If you're new to the sport and wondering if you need to stretch on a regular basis, allow me to enlighten you.
I know some elite athletes who advocate a no-stretching training plan. I've heard about studies that reveal that top runners have compromised flexibility in some areas. So when you win Ironman Wisconsin (after completing Ironman Louisville the previous weekend) or can call yourself a "top runner," you may discontinue stretching.
Until then, this is very, very important.
The tough part is knowing what stretches to do. Besides the stretches you learned in grammar school gym class, that is. Here are some areas of particular concern to most of us swim/bike/run specialists.
Backs of the legs. There are three hamstrings--one that's more towards the outside of your leg, two more towards the inside, so try to work in stretches at multiple angles.
The IT band isn't actually a muscle; it's a long band of fascia that connects the tensor fascia latae to the knee. It gets really tight in runners and cyclists, so what does that tell you about how it must be in triathletes? It's hard to stretch, so you may also consider rolling it out on a foam roller.
This one will get particularly bad if you spend a lot of time seated (i.e. at a desk, driving). Tight hip flexors can throw off your whole posture. They'll make kicking in the pool more difficult, and can contribute to the problem of overstriding when you run.
Deep Hip Rotators/Glutes
These muscles (the piriformis, in particular) took me out for 4 weeks last season, giving me only 2 weeks to prepare for my first race of the year (took me out again in the fall, spoiling my marathon training). Tight hip rotators and glutes can cause low back pain; a tight piriformis can lead to sciatic pain.
Tight calves are very common among triathletes. This can cause a problem when you get off the bike (which uses quite a bit of calf engagement, if you're doing it right) and start running. Tight calves can also aggravate your achilles tendon. To stretch the gastrocnemius, perform a calf stretch with the knee straight; to get more into your soleus, bend the knee slightly.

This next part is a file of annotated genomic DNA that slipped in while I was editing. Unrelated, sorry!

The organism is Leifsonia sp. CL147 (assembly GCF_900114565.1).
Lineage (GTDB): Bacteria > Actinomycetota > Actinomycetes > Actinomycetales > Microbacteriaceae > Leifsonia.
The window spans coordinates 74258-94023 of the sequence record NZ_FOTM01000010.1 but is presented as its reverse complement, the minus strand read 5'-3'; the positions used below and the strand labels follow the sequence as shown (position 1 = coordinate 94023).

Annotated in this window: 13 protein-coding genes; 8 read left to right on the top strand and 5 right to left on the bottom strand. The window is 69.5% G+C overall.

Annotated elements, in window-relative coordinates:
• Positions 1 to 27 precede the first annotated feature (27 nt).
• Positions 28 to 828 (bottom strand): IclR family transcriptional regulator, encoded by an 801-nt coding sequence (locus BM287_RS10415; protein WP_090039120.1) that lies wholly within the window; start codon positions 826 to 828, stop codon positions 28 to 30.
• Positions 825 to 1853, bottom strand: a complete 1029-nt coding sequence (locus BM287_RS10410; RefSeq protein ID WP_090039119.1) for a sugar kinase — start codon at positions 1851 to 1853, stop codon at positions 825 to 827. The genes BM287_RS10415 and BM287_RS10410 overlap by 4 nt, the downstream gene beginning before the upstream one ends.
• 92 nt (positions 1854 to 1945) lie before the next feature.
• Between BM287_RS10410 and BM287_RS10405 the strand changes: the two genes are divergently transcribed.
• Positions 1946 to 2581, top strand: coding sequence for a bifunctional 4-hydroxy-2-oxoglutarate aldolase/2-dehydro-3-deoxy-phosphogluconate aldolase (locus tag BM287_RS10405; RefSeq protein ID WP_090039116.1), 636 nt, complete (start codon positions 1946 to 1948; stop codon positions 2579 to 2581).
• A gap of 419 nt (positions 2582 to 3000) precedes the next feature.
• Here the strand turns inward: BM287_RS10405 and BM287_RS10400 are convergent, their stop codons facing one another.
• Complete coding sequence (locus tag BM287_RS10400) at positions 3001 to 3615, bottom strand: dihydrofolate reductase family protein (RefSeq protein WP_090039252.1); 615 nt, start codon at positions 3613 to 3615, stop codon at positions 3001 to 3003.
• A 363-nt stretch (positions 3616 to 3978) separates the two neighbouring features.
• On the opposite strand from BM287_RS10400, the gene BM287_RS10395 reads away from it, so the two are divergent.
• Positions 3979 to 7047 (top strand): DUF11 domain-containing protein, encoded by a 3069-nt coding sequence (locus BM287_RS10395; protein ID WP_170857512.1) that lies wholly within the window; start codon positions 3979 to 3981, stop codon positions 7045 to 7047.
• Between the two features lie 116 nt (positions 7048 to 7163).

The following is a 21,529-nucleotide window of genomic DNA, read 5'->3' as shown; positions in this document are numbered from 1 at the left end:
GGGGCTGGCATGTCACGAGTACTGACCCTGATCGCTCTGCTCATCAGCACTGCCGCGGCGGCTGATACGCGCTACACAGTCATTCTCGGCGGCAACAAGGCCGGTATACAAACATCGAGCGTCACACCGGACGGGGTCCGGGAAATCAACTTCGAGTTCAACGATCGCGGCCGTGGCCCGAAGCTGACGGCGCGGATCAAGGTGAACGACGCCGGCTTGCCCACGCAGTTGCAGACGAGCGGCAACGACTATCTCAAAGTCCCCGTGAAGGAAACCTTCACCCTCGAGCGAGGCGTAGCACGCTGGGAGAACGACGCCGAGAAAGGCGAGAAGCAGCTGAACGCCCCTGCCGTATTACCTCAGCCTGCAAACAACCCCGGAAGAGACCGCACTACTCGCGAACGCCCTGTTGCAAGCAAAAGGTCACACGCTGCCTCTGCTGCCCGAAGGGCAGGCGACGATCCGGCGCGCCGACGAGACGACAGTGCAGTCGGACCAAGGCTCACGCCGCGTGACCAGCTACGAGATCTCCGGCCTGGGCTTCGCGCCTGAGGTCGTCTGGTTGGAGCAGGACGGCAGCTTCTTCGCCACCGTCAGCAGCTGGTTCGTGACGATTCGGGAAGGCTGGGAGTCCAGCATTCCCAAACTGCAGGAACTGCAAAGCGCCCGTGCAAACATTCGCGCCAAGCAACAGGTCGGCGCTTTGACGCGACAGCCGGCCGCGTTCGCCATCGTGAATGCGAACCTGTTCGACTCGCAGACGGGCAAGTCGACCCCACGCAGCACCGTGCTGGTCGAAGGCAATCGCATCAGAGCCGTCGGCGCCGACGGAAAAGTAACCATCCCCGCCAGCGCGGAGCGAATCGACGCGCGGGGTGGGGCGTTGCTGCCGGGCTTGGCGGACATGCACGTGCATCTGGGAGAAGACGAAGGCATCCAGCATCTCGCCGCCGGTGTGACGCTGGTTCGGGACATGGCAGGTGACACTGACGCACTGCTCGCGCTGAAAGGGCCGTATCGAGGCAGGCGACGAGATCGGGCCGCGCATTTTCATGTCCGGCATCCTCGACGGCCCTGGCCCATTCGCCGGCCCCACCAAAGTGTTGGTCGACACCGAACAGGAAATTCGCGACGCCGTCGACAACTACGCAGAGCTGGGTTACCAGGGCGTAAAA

Most Americans are very overdeveloped in the anterior muscles, again because we spend so much time sitting and hunched forward. This problem is exacerbated in triathletes because we primarily swim freestyle. It's extra important for us to stretch these out, though, because it improves our posture (particularly crucial for running) and prevents overuse injuries.
Ever get tightness or pain in between your shoulder blades? It's probably these muscles.
Spinal extension muscles. I've got a "Stop Slouching" article coming soon that specifically addresses these. Triathletes have a fairly unique problem, because we have to shorten these muscles to look up and forward when cycling. There's really no way around that, so it's vital that we stretch these muscles on a regular basis.
Those are the basic stretches that I would recommend. Alternatively, you could join a good yoga class that emphasizes flexibility (if you're trying anything with the words Vinyasa or Power in the title, you're probably barking up the wrong tree). I advise stretching for around 20 minutes a day, but I know that's not gonna happen for most of you. Let's just say pick 2-3 stretches to do after each workout, planning to get through all of them every couple days. If you'd like a second opinion you can check out this guy's stretching routine.
Just try it for a while. You can always give it up, if you want, once you turn pro.
Note: I'm working on photos/video of my favorite stretches. I would prefer to present that at this point, but it's just so damn time-consuming! It'll show up when I can grab the time (and a camera monkey) to film it.